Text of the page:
The intake staff at the OARC are not criminally trained to recognize when a vulnerable person is being exploited. I think it’s an insult to call the deprivation of liberty for financial gain orchestrated by a malicious controlling family member as drama. Britney’s basic human rights have been depleted causing her trauma. Jim Flynn missed a great deal of information regarding his comments. #freebritney is about dignity.

Judi-Beth Atwood


Only time will tell

I just read your house editorial in Monday’s paper and agree with all your points.

I believe Sen. Michael Bennett will stand up for what he believes is right: even though I typically disagree with much of what he does, he appears to stay true to his values.

Sen. John Hickenlooper, on the other hand, does not. During his stint as governor he started out (and gave the impression of) a centrist Democrat but as his term went on he increasingly pulled farther left and the appearance to me was that he was doing so to appease the party and further his political career and not to keep his values intact.

Time will tell but my guess is Stone-Manning will be confirmed, the BLM headquarters will be moved back to D.C. and all will be right with the (political) world again. The drought might have Lake Mead at record lows, but the swamp in Washington will be full again.

Dana Neidhardt

Colorado Springs

Solutions needed for major problems

Re: “Dem’s spending legislation bigger than advertised”: Perhaps Democrats should pass bills first on how the past five years quoted includes Donald Trump’s giveaway to the richest Americans, the solutions for the correction of the top 55 corporations not paying taxes, why the corrupt exploitative transactions under the guise of capitalism despite never being the intent if our forefathers — should occur first, so Americans would see how the deficit is quickly repaired or vastly lowered before the reconciliation bill, eh?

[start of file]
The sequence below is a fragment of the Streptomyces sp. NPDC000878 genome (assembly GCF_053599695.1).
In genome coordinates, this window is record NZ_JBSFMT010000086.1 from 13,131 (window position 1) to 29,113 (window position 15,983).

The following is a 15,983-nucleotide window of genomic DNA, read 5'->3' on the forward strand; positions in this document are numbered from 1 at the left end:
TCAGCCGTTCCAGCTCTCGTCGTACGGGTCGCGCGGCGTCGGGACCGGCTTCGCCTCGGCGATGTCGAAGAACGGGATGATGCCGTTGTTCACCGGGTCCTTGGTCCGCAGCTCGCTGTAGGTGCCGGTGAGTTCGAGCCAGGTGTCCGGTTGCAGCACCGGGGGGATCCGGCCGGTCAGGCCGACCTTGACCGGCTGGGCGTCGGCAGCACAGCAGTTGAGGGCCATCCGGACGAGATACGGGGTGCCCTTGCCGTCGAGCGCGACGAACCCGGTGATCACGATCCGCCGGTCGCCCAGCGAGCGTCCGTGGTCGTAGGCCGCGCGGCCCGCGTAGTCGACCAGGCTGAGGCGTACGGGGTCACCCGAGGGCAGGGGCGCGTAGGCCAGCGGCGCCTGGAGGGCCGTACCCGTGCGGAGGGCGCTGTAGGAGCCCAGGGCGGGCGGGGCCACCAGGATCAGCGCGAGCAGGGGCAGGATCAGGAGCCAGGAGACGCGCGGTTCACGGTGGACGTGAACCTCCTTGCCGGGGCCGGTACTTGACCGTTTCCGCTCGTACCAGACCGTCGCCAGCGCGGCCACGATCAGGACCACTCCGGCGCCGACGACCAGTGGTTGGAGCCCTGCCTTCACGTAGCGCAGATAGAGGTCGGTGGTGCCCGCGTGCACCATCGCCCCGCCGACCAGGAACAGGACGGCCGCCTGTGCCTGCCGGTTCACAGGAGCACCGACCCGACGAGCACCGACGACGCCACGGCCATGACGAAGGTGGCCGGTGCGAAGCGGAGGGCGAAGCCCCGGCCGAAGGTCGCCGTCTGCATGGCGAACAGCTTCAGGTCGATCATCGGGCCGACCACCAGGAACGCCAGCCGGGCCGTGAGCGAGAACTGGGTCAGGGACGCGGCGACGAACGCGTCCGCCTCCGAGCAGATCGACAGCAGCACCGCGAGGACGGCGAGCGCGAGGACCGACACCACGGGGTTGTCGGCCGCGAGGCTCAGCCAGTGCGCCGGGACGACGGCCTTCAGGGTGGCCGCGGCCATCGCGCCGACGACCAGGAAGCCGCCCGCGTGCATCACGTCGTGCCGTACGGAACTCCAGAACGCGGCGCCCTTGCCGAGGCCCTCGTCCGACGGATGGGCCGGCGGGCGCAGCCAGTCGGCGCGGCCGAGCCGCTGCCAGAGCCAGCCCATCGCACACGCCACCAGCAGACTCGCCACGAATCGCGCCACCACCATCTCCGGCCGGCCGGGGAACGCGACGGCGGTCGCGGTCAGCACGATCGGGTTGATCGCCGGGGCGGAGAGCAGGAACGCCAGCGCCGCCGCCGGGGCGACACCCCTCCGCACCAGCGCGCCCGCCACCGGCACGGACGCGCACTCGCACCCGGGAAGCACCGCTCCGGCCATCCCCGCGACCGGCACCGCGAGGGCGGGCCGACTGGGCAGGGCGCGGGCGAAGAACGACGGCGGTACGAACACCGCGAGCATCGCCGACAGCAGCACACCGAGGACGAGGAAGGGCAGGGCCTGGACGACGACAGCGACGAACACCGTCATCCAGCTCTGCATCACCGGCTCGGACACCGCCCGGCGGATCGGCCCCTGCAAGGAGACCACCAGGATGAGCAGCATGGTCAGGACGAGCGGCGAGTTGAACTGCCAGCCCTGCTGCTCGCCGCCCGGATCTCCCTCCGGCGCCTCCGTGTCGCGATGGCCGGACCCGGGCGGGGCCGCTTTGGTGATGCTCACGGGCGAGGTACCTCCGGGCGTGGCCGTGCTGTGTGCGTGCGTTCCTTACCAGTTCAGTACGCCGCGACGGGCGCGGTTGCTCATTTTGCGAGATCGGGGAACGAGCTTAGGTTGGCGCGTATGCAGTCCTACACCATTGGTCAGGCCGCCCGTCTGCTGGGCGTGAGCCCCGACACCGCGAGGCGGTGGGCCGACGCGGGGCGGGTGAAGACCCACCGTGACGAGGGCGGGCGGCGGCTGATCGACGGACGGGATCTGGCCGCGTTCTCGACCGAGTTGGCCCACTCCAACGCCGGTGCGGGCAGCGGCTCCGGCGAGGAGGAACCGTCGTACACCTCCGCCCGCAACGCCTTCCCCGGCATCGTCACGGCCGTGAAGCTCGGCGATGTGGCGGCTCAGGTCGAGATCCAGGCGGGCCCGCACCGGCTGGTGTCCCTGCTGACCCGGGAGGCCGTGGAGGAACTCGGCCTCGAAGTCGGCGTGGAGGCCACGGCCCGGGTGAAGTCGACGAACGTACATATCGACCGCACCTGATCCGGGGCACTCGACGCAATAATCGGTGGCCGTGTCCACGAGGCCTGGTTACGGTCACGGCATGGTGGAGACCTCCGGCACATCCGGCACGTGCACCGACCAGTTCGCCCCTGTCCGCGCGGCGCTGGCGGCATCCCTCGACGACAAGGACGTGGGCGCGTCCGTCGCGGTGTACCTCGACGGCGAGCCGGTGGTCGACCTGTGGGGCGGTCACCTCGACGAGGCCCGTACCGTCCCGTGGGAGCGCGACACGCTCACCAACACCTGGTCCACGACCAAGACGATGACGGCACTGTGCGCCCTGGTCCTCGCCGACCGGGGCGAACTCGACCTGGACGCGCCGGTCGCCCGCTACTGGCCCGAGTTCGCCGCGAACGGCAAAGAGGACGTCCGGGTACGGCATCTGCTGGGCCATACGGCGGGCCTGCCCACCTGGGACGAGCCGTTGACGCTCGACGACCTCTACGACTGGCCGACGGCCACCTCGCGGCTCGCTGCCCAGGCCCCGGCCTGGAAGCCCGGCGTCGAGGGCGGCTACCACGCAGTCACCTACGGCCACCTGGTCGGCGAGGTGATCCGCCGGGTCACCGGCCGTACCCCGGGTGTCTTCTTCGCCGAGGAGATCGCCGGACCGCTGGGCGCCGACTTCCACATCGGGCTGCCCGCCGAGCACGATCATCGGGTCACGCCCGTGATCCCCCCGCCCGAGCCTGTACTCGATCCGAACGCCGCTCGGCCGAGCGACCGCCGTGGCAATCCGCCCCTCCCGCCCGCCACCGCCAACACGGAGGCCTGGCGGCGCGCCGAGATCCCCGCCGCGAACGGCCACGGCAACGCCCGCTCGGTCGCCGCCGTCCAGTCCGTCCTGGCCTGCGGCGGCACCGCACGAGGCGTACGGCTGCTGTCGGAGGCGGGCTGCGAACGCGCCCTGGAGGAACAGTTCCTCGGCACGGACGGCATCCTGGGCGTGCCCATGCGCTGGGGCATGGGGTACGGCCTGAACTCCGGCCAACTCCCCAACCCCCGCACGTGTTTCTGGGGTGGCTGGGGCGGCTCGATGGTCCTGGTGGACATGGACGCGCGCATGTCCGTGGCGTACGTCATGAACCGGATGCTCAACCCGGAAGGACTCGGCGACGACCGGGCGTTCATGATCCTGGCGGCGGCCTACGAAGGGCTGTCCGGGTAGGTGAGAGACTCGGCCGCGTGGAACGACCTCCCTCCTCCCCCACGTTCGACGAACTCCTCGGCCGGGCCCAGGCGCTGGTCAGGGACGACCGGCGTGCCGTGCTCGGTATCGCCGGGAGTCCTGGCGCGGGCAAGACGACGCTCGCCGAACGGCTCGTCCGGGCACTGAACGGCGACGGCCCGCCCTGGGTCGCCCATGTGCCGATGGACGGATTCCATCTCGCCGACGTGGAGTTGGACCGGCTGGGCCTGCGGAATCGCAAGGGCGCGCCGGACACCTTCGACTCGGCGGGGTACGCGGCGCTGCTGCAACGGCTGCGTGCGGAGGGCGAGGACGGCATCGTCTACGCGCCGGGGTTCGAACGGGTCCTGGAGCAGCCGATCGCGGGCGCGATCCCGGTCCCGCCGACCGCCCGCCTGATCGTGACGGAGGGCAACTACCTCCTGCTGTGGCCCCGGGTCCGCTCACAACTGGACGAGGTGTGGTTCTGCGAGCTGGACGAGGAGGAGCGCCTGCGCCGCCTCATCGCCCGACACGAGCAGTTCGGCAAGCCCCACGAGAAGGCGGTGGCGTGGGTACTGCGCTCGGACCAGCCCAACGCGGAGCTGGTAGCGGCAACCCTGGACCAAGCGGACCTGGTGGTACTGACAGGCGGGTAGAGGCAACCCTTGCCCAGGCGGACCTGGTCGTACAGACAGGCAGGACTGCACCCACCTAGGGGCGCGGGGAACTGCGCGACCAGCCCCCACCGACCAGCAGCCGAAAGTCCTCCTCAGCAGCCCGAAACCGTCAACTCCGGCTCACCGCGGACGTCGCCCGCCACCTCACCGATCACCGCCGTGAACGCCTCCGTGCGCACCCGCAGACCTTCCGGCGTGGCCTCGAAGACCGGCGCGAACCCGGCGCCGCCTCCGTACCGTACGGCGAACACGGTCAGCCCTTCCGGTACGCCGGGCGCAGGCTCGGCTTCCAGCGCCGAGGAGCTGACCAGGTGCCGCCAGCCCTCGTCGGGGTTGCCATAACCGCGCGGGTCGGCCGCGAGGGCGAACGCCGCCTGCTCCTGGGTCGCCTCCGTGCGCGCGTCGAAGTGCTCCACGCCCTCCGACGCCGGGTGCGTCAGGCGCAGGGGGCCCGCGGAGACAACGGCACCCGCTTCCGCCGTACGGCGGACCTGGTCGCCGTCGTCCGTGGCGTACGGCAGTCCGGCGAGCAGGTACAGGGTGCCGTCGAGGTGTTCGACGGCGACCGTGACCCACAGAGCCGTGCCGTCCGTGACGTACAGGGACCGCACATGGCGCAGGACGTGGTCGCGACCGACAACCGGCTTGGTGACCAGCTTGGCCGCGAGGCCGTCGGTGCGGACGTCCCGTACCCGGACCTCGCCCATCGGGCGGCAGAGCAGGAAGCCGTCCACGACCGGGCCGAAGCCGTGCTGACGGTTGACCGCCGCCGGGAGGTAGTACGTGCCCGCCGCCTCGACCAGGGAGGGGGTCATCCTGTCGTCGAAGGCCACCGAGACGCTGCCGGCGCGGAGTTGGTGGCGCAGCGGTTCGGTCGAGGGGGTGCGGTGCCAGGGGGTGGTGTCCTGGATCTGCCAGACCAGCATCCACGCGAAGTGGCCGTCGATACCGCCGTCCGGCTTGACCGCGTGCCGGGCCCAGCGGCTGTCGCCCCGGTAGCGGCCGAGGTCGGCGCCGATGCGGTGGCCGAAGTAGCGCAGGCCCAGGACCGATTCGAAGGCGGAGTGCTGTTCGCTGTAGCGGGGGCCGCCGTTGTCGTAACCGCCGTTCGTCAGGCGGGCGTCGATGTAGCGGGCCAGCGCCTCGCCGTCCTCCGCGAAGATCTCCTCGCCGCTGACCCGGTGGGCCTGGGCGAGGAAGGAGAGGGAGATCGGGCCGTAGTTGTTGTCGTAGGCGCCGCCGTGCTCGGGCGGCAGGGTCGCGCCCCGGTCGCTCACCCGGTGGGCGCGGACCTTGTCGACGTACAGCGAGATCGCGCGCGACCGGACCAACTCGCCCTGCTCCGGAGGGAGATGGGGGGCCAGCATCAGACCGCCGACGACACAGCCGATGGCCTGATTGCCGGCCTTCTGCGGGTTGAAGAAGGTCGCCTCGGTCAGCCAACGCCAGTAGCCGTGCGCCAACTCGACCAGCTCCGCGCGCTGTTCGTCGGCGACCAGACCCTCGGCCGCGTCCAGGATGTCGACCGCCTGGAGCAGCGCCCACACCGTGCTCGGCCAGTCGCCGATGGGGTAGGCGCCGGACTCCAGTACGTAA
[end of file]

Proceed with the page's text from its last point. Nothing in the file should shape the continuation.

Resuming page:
Voting rights must be preserved, corruption must be eradicated, the GQP must be investigated fairly and indicted.

Michele Betts Schultz

Colorado Springs

Community showed compassion

My mother and I recently visited Colorado Springs to find my sister who had been missing for about a year. We started with the Colorado Springs Police Department, and it provided us with ideas on where we might look for her.

We’d like to thank the following organizations and individuals who understood our concerns, showed compassion and assisted as best they could: CSPD, Marian House, Red Cross, Springs Rescue Mission, Salvation Army, security at Acacia Park, volunteers from the Seventh-Day Adventist Church and several individuals we met at these organizations and in parks around the city.

My sister happened to come home just two hours after we left. We turned around and were able to visit with her for several hours.

We appreciate your assistance and perhaps more importantly, the work you do for the community and others in her position.

Natalie Iwasa

Honolulu, Hawaii